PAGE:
What Is Return on Revenue?

Return on revenue (ROR) is a measure of company profitability that is calculated by dividing net income by revenue. A business can increase ROR by increasing profit with a change in sales mix or by cutting expenses. ROR also has an impact on a firm’s earnings per share (EPS), and analysts use ROR to make investment decisions.

The Formula for ROR Is

ROR=Net incomeSales Revenue\text{ROR}=\frac{\text{Net income}}{\text{Sales Revenue}}ROR=Sales RevenueNet income

How to Calculate ROR

Return on revenue uses net income, which is calculated as revenues minus expenses. The calculation includes both expenses paid in cash and non-cash expenses, such as depreciation.

The net income calculation includes all of the business activities of the company, which includes day-to-day operations and unusual items, such as the sale of a building. Revenue, on the other hand, represents sales, and the balance is reduced by sales discounts and other deductions, such as sales returns and allowances.

What Does the Return on Revenue Tell You?

A corporation's ROR allows an analyst or investor to compare profitability from year to year and evaluate management's business decisions.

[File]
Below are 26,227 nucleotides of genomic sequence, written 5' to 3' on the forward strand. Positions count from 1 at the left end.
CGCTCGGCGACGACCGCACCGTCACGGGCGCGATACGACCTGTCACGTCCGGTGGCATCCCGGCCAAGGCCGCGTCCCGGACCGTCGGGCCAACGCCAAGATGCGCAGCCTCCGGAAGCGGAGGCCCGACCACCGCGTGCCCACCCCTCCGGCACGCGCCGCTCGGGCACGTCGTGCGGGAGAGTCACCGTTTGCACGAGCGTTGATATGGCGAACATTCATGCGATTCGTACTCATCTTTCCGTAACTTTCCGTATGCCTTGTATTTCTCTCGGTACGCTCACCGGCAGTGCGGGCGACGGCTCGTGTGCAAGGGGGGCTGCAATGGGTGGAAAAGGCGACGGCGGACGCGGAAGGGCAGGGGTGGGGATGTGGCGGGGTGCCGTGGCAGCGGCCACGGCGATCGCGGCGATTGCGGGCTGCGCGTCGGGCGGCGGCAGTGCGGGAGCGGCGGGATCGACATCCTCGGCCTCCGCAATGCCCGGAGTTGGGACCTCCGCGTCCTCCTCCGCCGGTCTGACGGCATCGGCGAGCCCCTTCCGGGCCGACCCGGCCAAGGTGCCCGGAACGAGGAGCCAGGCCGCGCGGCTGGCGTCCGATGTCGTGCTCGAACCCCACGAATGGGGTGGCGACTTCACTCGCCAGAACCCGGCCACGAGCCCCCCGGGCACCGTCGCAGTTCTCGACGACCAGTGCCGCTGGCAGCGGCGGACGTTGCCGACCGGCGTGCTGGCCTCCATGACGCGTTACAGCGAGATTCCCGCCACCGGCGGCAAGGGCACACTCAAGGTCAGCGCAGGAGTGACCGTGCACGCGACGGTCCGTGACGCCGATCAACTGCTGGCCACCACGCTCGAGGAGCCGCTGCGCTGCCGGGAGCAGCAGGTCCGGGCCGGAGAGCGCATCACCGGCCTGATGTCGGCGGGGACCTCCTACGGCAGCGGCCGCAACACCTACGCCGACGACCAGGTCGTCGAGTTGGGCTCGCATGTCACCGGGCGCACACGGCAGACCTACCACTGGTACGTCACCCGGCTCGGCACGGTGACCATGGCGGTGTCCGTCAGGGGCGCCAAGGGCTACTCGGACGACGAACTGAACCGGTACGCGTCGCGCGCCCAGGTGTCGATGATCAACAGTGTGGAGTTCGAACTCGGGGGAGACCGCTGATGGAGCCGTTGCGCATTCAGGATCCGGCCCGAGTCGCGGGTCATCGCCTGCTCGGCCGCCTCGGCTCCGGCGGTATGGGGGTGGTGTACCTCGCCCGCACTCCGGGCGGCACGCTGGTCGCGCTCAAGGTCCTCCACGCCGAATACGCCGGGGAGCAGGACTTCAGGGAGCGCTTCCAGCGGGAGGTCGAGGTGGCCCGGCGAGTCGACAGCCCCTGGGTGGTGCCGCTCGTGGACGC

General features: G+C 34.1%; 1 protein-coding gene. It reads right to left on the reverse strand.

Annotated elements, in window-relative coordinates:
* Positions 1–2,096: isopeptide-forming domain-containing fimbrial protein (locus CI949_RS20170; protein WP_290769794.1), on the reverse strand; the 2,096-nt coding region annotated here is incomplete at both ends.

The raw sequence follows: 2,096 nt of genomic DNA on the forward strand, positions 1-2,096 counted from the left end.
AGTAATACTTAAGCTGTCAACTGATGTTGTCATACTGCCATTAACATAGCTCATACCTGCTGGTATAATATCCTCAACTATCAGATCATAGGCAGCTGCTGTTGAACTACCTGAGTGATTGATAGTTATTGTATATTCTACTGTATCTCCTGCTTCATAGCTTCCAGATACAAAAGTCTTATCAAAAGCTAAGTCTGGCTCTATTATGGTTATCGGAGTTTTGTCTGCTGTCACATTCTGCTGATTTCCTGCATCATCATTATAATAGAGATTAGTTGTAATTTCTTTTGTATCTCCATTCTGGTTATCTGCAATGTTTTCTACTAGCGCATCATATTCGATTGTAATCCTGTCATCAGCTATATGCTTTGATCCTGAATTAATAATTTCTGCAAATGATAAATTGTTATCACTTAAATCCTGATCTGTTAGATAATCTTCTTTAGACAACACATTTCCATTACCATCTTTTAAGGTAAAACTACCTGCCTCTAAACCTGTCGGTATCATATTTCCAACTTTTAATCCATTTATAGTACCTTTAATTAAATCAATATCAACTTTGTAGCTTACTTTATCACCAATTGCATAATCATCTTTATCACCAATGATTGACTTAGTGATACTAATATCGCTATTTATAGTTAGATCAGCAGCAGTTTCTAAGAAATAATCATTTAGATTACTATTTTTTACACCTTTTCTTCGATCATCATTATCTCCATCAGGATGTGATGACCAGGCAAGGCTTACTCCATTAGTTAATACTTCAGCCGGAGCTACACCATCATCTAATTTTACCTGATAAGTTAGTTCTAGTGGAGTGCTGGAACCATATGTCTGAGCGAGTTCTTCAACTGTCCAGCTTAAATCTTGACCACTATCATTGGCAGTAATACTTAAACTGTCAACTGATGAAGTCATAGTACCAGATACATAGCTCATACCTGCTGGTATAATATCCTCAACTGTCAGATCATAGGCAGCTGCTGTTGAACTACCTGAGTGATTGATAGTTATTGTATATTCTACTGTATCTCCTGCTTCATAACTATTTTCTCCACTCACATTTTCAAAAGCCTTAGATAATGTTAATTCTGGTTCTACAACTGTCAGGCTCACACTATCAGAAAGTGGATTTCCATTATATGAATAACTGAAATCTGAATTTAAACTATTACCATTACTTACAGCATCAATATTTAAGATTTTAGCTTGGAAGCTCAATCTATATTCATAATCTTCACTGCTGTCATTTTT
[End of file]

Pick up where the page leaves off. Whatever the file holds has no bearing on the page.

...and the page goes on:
When ROR decreases, it may indicate that expenses are rising, and an increasing ROR means that expenses are being handled efficiently. Since ROR does not consider a company's assets and liabilities, it should be used in conjunction with other metrics when evaluating a company's financial performance.

Example of How to Use ROR

A company can improve its ROR by increasing its net income. Changing the sales mix can increase net income. The sales mix is the proportion of each product a business sells, relative to total sales. Each product sold may deliver a different level of profit.

Companies measure the profit generated using profit margin (net income/sales). By shifting company sales to products that provide a higher profit margin, a business can increase net income and improve ROR.

Assume, for example, that a sporting goods store sells an $80 baseball glove that generates a $16 profit and a $200 baseball bat that produces a $20 profit. While the bat generates more revenue, the glove produces a 20% profit ($16 / $80), and the bat only earns a 10% profit ($20 / $200). By shifting the store's sales and marketing effort to baseball gloves, the business can earn more net income per dollar of sales, which increases ROR.

Factoring in EPS

When management makes changes to increase ROR, the company's decisions also help increase EPS. Assume that a firm earns a total net income of $1 million per year and has 100,000 shares of common stock outstanding, and EPS is ($1,000,000 / 100,000 shares), or $10 per share. If senior management can increase net income to $1.2 million and there is no change in common stock shares, EPS increases to $12 per share. The increase in net income also increases ROR.